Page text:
Figure 4. Several dramatic retreat events observed at northern Greenland outlet glaciers. Panels (A,B) show Tracy Glacier retreat between 2000 and 2006. Petermann Glacier's large calving event in 2010 is shown in panels (C/D). Steensby Glacier retreat in panels (E/F). A significant disintegration of C. H. Ostenfeld floating ice tongue is shown in panels (G/H). All background Landsat imagery was derived from USGS Earth Explorer from the years shown in the panels.
Estimates of ice discharge from European Remote Sensing (ERS) data in the mid-1990s at these glaciers are given in Table 1. Porter et al. (2014) recorded a doubling in thinning rates between 2011 and 2012 at Tracy Glacier. In terms of ice velocity fluctuations, both Heilprin and Tracy Glaciers experienced increases in speed between 2000/01 and 2005/06 of 20 and 40%, respectively (Joughin et al., 2010a), and coincided with the large retreat observed at Tracy Glacier (Figure 4). There is no record of surging at these glaciers.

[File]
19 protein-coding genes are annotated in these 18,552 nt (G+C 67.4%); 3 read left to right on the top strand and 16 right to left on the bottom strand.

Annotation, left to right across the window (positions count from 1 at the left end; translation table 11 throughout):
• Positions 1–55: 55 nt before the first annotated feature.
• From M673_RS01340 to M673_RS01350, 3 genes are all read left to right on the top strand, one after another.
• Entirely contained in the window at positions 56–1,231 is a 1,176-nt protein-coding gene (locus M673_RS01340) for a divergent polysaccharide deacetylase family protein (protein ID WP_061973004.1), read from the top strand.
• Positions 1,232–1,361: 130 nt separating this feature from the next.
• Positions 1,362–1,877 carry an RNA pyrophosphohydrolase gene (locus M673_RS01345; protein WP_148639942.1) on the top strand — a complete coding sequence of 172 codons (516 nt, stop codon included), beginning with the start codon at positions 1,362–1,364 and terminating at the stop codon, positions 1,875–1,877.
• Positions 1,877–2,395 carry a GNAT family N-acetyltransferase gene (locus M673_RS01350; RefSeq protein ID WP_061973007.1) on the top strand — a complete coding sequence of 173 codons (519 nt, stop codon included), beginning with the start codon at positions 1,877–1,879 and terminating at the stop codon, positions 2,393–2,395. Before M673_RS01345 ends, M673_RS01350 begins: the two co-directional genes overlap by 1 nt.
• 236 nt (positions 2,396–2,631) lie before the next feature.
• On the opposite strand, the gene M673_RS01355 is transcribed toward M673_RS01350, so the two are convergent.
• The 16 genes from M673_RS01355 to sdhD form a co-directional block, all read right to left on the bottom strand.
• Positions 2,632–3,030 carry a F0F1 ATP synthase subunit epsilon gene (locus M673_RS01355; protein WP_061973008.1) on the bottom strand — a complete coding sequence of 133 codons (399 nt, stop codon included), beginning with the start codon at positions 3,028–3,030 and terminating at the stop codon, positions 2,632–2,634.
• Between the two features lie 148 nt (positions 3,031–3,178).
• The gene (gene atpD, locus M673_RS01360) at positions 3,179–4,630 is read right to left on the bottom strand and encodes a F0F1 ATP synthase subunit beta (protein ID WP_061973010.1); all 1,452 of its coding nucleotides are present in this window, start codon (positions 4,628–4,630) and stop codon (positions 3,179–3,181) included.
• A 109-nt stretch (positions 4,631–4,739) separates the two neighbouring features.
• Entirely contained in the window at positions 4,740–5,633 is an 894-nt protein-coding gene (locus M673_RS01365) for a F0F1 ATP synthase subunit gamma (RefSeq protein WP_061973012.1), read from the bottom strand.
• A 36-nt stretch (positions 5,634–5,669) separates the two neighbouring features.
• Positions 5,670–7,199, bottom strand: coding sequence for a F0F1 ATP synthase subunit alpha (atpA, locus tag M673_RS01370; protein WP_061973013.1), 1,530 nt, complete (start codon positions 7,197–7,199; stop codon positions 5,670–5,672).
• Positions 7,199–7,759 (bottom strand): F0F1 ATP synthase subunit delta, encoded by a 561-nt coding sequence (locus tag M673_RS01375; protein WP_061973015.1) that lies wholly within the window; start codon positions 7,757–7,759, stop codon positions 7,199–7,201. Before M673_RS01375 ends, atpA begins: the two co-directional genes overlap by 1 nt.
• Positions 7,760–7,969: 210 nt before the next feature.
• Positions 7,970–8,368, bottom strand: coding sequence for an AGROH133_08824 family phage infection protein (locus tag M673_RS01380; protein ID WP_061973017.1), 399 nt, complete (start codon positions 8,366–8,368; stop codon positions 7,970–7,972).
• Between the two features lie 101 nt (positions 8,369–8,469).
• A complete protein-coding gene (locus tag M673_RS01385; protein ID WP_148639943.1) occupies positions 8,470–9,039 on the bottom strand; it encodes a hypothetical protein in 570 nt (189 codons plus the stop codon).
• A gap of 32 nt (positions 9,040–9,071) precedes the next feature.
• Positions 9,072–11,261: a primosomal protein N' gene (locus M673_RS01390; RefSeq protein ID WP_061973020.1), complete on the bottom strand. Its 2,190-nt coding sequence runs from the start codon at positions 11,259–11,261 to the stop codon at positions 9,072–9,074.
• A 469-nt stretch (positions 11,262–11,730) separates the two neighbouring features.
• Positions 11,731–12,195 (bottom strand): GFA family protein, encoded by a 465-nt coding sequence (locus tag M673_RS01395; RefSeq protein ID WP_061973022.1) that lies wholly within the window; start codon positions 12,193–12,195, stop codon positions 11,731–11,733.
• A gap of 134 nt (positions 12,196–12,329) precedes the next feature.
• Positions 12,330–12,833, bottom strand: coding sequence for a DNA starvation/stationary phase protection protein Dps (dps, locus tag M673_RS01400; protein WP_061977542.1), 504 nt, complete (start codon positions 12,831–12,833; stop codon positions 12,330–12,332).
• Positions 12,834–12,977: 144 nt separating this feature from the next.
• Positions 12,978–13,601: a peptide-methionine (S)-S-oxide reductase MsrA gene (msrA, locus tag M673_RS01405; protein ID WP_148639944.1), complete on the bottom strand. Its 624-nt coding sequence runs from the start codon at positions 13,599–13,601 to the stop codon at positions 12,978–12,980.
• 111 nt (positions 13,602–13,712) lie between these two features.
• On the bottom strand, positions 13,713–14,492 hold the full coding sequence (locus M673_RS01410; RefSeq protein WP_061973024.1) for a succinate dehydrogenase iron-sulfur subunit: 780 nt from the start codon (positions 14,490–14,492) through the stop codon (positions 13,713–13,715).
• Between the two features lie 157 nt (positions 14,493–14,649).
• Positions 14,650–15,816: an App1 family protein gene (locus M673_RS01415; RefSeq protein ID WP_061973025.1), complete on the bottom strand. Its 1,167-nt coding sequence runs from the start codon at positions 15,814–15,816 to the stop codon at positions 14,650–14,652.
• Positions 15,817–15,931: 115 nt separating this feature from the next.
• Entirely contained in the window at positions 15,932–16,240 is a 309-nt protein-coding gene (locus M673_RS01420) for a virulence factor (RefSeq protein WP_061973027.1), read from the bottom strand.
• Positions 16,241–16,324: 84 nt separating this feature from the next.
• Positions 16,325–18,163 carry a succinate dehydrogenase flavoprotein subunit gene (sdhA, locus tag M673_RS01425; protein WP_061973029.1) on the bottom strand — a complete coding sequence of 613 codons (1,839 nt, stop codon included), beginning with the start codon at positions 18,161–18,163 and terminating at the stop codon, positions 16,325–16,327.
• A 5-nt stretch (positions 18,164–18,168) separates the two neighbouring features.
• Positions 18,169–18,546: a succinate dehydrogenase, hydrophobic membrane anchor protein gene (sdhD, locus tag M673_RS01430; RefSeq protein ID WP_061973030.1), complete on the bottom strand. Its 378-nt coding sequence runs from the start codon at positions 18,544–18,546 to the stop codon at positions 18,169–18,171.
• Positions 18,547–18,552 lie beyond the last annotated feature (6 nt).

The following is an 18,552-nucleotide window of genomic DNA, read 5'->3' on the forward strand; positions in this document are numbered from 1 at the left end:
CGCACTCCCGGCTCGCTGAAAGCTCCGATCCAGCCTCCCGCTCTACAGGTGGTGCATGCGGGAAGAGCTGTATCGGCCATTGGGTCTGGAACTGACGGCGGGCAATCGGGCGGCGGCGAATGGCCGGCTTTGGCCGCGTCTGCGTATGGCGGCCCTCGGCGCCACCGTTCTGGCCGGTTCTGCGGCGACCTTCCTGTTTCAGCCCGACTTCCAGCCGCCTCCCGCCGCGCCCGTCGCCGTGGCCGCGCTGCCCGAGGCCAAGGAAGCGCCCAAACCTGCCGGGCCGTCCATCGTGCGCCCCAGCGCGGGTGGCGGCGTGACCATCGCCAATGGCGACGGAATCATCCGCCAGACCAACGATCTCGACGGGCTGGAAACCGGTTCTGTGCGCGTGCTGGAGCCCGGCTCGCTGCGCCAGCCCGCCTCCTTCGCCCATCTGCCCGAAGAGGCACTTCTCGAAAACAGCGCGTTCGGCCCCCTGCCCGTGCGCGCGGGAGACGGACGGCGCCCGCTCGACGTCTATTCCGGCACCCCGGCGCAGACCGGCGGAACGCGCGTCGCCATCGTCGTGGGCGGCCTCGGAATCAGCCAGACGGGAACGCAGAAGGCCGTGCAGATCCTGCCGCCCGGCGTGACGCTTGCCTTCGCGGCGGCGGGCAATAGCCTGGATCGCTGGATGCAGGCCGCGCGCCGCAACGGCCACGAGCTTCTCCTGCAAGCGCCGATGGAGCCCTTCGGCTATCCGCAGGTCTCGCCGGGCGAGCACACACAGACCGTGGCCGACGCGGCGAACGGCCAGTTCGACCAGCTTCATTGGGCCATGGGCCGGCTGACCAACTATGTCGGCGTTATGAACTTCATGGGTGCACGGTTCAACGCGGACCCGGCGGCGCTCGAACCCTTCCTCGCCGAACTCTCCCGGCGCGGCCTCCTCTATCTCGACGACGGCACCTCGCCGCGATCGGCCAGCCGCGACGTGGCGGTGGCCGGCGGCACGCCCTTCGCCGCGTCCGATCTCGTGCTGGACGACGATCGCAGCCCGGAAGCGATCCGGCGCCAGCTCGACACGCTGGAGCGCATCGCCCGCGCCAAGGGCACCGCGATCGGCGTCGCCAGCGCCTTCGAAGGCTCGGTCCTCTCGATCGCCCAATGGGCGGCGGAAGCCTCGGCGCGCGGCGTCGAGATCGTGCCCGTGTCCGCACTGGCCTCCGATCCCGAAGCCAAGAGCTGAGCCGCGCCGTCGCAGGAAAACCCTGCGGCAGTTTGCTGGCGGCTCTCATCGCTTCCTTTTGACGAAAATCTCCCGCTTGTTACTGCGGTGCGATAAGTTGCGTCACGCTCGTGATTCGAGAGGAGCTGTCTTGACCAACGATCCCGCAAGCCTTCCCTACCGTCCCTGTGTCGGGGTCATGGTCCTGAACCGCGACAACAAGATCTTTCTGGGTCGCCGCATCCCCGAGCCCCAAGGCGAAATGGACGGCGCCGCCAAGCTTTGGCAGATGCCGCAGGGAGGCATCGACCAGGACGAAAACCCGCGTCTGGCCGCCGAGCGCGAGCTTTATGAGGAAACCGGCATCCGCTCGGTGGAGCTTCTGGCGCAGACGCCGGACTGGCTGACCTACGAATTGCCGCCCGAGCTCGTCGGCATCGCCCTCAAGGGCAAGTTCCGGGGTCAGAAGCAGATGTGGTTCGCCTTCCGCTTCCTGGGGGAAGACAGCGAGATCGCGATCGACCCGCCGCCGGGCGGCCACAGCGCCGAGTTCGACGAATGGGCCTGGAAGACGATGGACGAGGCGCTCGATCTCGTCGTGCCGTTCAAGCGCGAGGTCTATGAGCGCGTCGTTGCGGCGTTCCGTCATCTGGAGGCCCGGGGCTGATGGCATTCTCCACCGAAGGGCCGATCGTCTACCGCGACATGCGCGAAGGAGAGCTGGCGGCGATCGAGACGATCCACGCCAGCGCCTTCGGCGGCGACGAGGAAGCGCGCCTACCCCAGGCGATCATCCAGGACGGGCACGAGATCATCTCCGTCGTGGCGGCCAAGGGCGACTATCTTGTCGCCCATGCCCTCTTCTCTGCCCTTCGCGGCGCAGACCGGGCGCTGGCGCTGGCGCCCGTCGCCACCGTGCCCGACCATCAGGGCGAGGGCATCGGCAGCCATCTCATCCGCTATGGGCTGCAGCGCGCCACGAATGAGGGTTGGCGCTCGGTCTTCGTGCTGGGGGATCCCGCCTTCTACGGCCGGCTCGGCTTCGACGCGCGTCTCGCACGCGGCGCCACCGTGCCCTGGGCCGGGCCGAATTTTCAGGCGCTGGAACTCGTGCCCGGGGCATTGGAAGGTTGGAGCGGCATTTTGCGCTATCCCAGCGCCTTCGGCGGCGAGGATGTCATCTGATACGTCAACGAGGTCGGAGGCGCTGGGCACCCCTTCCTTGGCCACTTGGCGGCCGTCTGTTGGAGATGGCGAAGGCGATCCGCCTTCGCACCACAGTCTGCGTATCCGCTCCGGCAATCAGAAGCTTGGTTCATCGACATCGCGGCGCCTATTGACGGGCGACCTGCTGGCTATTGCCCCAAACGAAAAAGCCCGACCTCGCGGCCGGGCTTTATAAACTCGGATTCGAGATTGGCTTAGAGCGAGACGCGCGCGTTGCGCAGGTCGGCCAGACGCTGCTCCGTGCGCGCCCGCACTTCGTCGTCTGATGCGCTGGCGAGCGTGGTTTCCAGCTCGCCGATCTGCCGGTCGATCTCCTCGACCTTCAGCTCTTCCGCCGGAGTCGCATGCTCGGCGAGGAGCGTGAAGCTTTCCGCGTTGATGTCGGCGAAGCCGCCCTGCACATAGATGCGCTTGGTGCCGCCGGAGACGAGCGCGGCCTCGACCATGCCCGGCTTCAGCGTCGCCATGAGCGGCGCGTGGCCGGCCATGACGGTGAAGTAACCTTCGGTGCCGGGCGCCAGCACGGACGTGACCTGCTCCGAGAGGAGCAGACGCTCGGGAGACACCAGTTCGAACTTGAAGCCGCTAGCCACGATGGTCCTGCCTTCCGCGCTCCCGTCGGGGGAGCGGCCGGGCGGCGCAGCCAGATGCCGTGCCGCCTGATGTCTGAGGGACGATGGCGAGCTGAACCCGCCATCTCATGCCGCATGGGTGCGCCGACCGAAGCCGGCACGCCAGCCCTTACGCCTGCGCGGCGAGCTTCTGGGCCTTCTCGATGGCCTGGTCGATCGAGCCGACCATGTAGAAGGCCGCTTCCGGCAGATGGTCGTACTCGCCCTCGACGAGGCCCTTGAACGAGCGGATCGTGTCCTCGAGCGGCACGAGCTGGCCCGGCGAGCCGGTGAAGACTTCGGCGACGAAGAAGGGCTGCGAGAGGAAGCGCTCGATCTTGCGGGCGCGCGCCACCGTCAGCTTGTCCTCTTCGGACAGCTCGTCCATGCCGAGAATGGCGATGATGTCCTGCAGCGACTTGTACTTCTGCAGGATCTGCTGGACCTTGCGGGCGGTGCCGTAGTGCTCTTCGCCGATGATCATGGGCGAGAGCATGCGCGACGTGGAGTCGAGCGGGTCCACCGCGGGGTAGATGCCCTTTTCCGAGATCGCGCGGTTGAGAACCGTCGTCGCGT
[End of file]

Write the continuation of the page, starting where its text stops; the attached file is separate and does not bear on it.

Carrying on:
Despite retreat taking place at both glaciers, and aside from study by Porter et al. (2014), Tracy and Heilprin Glaciers have been subject to little in-depth research in comparison to other northern Greenland areas. The differing responses of these neighboring glaciers, potentially attributed to fjord geometry, suggests uncertainty remains regarding the controls on these outlet glaciers.
The northern sub-region extends from Humboldt Glacier (79°22′N, 64°57′W) to Hagen Bræ (81°17′N, 28°30′W; Figure 1) and contains 13 outlet glaciers. A further three sub-regions (North NW, North Central, and North NE) within North Greenland (Figure 1) form the following sections.
The north NW region (Figure 1) consists of two of the largest outlet glaciers in Greenland: Petermann and Humboldt. These glaciers have received the most recent research attention in northern Greenland.